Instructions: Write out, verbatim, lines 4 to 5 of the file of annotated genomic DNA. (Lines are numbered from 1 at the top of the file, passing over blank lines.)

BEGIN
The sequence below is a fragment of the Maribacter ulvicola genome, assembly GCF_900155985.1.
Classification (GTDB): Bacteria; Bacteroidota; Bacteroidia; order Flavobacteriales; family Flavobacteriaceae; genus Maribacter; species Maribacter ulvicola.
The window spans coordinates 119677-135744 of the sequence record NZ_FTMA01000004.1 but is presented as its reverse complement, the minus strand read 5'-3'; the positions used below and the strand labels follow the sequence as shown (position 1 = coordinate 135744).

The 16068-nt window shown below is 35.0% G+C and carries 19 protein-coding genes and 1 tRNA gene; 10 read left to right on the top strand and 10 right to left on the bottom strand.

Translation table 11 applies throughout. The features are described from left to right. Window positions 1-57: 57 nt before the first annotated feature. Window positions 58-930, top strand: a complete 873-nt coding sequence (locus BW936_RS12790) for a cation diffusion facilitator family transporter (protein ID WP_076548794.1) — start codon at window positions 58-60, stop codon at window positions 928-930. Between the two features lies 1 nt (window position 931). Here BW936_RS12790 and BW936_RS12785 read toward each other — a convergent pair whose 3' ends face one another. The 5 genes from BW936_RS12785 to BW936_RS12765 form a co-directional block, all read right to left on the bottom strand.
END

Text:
The 16068-nt window shown below is 35.0% G+C and carries 19 protein-coding genes and 1 tRNA gene; 10 read left to right on the top strand and 10 right to left on the bottom strand.

Translation table 11 applies throughout. The features are described from left to right. Window positions 1-57: 57 nt before the first annotated feature. Window positions 58-930, top strand: a complete 873-nt coding sequence (locus BW936_RS12790) for a cation diffusion facilitator family transporter (protein ID WP_076548794.1) — start codon at window positions 58-60, stop codon at window positions 928-930. Between the two features lies 1 nt (window position 931). Here BW936_RS12790 and BW936_RS12785 read toward each other — a convergent pair whose 3' ends face one another. The 5 genes from BW936_RS12785 to BW936_RS12765 form a co-directional block, all read right to left on the bottom strand.